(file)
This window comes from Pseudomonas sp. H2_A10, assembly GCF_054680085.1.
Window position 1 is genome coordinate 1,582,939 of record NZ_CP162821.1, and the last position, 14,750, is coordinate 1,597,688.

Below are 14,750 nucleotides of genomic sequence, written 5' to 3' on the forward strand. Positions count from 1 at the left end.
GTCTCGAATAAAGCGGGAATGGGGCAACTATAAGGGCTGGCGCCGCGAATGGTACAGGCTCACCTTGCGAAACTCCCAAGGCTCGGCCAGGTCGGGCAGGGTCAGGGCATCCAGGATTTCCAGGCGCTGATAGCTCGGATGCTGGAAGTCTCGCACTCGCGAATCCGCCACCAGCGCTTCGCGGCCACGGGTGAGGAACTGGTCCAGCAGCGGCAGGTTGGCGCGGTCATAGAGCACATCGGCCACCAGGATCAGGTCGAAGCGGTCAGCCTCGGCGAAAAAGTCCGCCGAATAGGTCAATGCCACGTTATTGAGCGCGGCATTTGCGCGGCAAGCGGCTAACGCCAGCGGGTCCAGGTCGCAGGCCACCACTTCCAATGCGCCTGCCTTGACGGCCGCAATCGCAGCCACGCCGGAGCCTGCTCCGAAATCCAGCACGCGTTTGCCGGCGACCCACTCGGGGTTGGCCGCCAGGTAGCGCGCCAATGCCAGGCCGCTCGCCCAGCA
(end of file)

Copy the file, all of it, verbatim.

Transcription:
This window comes from Pseudomonas sp. H2_A10, assembly GCF_054680085.1.
Window position 1 is genome coordinate 1,582,939 of record NZ_CP162821.1, and the last position, 14,750, is coordinate 1,597,688.

Below are 14,750 nucleotides of genomic sequence, written 5' to 3' on the forward strand. Positions count from 1 at the left end.
GTCTCGAATAAAGCGGGAATGGGGCAACTATAAGGGCTGGCGCCGCGAATGGTACAGGCTCACCTTGCGAAACTCCCAAGGCTCGGCCAGGTCGGGCAGGGTCAGGGCATCCAGGATTTCCAGGCGCTGATAGCTCGGATGCTGGAAGTCTCGCACTCGCGAATCCGCCACCAGCGCTTCGCGGCCACGGGTGAGGAACTGGTCCAGCAGCGGCAGGTTGGCGCGGTCATAGAGCACATCGGCCACCAGGATCAGGTCGAAGCGGTCAGCCTCGGCGAAAAAGTCCGCCGAATAGGTCAATGCCACGTTATTGAGCGCGGCATTTGCGCGGCAAGCGGCTAACGCCAGCGGGTCCAGGTCGCAGGCCACCACTTCCAATGCGCCTGCCTTGACGGCCGCAATCGCAGCCACGCCGGAGCCTGCTCCGAAATCCAGCACGCGTTTGCCGGCGACCCACTCGGGGTTGGCCGCCAGGTAGCGCGCCAATGCCAGGCCGCTCGCCCAGCA